I love tasks where I can see immediate results.
This does not include laundry. Because it’s never done.
My husband has allergies, and I often jump at the opportunity to mow our lawn. When the job is finished, I walk up the street from our driveway to the mailbox and admire my work.
Seeing an instant outcome from my efforts means instant satisfaction. Like the gold stars my kindergarten teacher used to put on my handwriting homework, the pristine lawn confirms my job is finished.
Life isn’t always so simple, is it? We pour time and energy into relationships, work, ministry and day-to-day life, often wondering if anything we’re doing is making a difference. When we don’t see progress, we become discouraged.
Sometimes, God gives us a glimpse of the greater plan to keep us moving forward.
These are the moments when everything seems right with the world. But often, we never see the fruit of the seeds we plant and have to rely on our faith to carry us. As Paul states in 2 Corinthians, we must place our hope not in what is seen, but unseen.
So we fix our eyes not on what is seen, but on what is unseen, since what is seen is temporary, but what is unseen is eternal.
2 Corinthians 4:18 NIV
This is a difficult concept for us to grasp because we are finite beings, and Paul is talking about the infinite character of our Creator. Since we are fallen creatures tainted by sin and death, we may read a passage like this one and wonder if it’s even possible.
I spent many seasons wrestling through these words and asking God to show me how to apply them to my life. I believe it is possible, but it takes time. It means coming continually before Him and surrendering to his Spirit.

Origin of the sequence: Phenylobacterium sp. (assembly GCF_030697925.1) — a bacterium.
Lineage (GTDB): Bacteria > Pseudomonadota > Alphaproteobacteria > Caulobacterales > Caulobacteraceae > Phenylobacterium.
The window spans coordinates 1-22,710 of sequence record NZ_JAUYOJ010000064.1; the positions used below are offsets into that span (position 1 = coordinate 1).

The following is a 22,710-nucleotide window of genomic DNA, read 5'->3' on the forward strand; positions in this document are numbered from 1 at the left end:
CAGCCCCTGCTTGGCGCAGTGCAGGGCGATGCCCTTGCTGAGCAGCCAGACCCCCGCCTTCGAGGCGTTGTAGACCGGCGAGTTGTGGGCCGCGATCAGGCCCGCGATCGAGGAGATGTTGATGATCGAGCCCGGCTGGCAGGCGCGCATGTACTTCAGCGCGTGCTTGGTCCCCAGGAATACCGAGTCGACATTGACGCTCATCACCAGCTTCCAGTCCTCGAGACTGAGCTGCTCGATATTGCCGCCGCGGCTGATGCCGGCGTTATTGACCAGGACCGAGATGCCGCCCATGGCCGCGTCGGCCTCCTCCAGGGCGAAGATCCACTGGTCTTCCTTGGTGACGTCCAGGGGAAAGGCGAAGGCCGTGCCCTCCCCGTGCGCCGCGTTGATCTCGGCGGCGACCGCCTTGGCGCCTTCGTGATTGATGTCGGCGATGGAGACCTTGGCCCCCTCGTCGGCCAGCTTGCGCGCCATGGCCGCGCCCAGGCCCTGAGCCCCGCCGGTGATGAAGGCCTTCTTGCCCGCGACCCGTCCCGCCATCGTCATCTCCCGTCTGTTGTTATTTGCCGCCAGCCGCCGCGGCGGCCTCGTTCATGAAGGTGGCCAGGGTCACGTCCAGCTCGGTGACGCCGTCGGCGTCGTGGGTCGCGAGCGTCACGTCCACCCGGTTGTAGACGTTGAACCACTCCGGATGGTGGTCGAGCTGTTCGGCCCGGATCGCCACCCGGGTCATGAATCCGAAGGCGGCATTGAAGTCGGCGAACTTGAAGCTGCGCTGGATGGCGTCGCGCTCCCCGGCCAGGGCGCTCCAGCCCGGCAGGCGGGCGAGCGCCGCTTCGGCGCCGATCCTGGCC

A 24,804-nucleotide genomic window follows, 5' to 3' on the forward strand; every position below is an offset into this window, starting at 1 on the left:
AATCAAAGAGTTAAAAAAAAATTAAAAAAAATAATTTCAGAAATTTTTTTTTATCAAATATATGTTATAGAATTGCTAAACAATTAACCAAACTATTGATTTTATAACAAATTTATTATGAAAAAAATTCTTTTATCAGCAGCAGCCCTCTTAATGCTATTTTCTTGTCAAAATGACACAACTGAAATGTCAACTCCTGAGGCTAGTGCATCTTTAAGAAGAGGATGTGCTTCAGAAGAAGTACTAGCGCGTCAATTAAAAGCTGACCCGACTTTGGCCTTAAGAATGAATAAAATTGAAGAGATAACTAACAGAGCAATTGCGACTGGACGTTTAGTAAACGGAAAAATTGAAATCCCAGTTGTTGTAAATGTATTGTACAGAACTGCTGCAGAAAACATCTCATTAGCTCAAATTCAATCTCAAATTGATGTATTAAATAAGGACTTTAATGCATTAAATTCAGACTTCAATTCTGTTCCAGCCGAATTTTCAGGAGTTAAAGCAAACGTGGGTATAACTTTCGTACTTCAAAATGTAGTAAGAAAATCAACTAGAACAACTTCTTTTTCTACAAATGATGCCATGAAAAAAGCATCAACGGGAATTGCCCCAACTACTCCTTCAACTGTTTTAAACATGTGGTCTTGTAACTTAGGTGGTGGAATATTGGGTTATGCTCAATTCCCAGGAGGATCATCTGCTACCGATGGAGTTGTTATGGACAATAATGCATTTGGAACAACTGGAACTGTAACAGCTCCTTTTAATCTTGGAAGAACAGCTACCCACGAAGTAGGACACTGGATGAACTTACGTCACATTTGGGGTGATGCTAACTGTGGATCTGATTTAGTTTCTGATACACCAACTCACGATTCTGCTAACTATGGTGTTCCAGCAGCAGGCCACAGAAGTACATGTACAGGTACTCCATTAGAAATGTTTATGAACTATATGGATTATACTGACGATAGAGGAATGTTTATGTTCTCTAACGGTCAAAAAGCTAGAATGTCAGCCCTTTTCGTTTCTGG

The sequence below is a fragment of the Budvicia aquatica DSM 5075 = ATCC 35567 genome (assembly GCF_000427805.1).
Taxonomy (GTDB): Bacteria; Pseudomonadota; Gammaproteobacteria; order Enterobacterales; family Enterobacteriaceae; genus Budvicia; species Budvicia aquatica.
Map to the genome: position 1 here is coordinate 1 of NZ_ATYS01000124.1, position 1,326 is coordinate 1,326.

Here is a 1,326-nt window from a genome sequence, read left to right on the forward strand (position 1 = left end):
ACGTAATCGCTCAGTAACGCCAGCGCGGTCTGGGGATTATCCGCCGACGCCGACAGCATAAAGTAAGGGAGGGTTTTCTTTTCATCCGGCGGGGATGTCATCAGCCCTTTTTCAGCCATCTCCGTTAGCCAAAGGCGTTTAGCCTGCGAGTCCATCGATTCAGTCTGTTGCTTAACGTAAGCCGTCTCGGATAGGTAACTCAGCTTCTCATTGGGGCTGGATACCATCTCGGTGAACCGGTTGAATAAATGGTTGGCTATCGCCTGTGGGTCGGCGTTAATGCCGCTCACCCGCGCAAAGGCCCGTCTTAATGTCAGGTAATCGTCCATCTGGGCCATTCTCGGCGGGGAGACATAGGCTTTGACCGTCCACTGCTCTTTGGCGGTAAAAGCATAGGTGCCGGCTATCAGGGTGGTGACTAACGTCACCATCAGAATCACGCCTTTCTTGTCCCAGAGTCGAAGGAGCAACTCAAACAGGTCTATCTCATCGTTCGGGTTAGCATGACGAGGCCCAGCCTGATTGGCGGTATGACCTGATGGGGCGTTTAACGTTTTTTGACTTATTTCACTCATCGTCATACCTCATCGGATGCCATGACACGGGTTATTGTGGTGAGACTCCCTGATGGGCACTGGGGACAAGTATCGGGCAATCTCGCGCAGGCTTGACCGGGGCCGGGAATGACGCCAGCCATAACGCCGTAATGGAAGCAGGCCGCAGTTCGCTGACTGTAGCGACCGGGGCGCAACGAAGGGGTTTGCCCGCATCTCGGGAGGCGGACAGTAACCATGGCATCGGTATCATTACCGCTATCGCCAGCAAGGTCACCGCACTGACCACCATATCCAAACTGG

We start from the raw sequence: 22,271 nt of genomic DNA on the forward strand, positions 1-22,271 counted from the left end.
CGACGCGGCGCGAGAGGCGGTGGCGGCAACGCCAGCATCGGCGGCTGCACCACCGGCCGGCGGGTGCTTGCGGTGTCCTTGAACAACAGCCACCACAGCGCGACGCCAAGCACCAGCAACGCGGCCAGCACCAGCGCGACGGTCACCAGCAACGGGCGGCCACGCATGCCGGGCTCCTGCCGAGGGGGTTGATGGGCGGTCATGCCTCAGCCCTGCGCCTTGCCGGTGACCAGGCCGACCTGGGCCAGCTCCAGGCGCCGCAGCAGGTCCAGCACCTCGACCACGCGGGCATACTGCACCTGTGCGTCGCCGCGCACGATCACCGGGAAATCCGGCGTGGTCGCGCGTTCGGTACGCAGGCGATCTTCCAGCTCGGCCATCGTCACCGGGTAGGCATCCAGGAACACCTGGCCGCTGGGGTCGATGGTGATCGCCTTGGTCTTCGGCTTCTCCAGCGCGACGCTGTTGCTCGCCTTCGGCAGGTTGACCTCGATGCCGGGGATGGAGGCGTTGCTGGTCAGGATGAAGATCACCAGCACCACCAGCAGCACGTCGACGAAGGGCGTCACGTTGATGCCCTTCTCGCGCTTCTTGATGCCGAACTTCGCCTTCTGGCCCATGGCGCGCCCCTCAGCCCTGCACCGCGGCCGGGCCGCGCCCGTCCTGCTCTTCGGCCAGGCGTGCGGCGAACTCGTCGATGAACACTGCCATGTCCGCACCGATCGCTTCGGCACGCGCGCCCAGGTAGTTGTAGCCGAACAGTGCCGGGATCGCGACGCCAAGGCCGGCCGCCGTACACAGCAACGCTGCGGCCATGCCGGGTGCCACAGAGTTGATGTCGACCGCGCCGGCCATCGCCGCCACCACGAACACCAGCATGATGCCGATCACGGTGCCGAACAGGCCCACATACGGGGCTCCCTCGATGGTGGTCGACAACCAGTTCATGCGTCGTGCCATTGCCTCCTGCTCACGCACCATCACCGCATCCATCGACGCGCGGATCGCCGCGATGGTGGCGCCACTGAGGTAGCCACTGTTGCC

Here are three things I remember when I crave visible results, but am not seeing them:
Relationships matter to God.
The time and energy I spend investing into the lives of others is never wasted. But people are not an item on a checklist. Their souls matter. How they spend eternity matters. This doesn’t mean we shouldn’t create boundaries with those who take advantage of our compassion or generosity, but we should never forget that all of our stuff, our accolades, news feeds and Facebook accounts will one day disappear. But people won’t.
God is still working in the wait.
Last year, I spent countless hours working on a writing project. I poured my heart and soul into it, only to realize that it would have to be shelved. I questioned whether I should continue pursing certain goals. I wondered if I heard God wrong when he placed the topic on my heart. After spending months wrestling with Him and struggling to find answers, I realized something. During that season, God was working in me. And that work is not wasted. Because the work God does in us often precedes the work he does through us.
When our hearts are aligned with His, He is glorified. Even when no one sees.
He sees the way we love our families and love others. He sees the blood, sweat and tears we pour into a project, even if it’s filed away on our computer. He sees the piles of dishes we wish would simply wash themselves. All of it. Paul states in Colossians to do all of it for him. This isn’t limited to the work that’s witnessed by others. So take heart, and know your efforts will reap an eternal reward.
Sweet friends, I am a work in progress and I struggle with each of these things, day in and day out. But I’m confident his work will continue until the day of Christ Jesus. It’s isn’t all up to me, but his Spirit who moves in me and through me. When I abide in him, he equips me and enables me. And for that, I am forever grateful.